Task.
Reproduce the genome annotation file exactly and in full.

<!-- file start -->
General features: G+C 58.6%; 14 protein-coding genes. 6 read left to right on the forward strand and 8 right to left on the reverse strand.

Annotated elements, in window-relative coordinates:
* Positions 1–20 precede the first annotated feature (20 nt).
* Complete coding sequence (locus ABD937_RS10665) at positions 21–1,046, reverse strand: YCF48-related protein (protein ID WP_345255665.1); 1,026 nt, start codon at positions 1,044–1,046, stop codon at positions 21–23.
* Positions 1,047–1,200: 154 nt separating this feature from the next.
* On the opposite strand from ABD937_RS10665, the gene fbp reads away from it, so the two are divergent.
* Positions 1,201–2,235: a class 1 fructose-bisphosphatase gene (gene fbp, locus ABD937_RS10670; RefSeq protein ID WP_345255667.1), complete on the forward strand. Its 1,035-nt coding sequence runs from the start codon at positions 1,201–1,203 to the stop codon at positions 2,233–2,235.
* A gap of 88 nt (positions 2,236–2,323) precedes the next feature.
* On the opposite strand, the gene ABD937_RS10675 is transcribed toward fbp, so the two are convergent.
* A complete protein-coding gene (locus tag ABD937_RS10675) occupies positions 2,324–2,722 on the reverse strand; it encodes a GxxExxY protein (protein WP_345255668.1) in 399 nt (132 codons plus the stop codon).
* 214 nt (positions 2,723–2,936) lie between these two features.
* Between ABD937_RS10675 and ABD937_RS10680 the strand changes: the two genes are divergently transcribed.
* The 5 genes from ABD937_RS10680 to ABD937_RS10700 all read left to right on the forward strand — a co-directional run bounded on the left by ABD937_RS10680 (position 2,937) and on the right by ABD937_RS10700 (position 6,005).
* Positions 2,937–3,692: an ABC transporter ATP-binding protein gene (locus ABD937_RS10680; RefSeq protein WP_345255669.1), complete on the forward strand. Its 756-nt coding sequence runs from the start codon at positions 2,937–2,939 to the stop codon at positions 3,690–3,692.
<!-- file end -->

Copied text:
General features: G+C 58.6%; 14 protein-coding genes. 6 read left to right on the forward strand and 8 right to left on the reverse strand.

Annotated elements, in window-relative coordinates:
* Positions 1–20 precede the first annotated feature (20 nt).
* Complete coding sequence (locus ABD937_RS10665) at positions 21–1,046, reverse strand: YCF48-related protein (protein ID WP_345255665.1); 1,026 nt, start codon at positions 1,044–1,046, stop codon at positions 21–23.
* Positions 1,047–1,200: 154 nt separating this feature from the next.
* On the opposite strand from ABD937_RS10665, the gene fbp reads away from it, so the two are divergent.
* Positions 1,201–2,235: a class 1 fructose-bisphosphatase gene (gene fbp, locus ABD937_RS10670; RefSeq protein ID WP_345255667.1), complete on the forward strand. Its 1,035-nt coding sequence runs from the start codon at positions 1,201–1,203 to the stop codon at positions 2,233–2,235.
* A gap of 88 nt (positions 2,236–2,323) precedes the next feature.
* On the opposite strand, the gene ABD937_RS10675 is transcribed toward fbp, so the two are convergent.
* A complete protein-coding gene (locus tag ABD937_RS10675) occupies positions 2,324–2,722 on the reverse strand; it encodes a GxxExxY protein (protein WP_345255668.1) in 399 nt (132 codons plus the stop codon).
* 214 nt (positions 2,723–2,936) lie between these two features.
* Between ABD937_RS10675 and ABD937_RS10680 the strand changes: the two genes are divergently transcribed.
* The 5 genes from ABD937_RS10680 to ABD937_RS10700 all read left to right on the forward strand — a co-directional run bounded on the left by ABD937_RS10680 (position 2,937) and on the right by ABD937_RS10700 (position 6,005).
* Positions 2,937–3,692: an ABC transporter ATP-binding protein gene (locus ABD937_RS10680; RefSeq protein WP_345255669.1), complete on the forward strand. Its 756-nt coding sequence runs from the start codon at positions 2,937–2,939 to the stop codon at positions 3,690–3,692.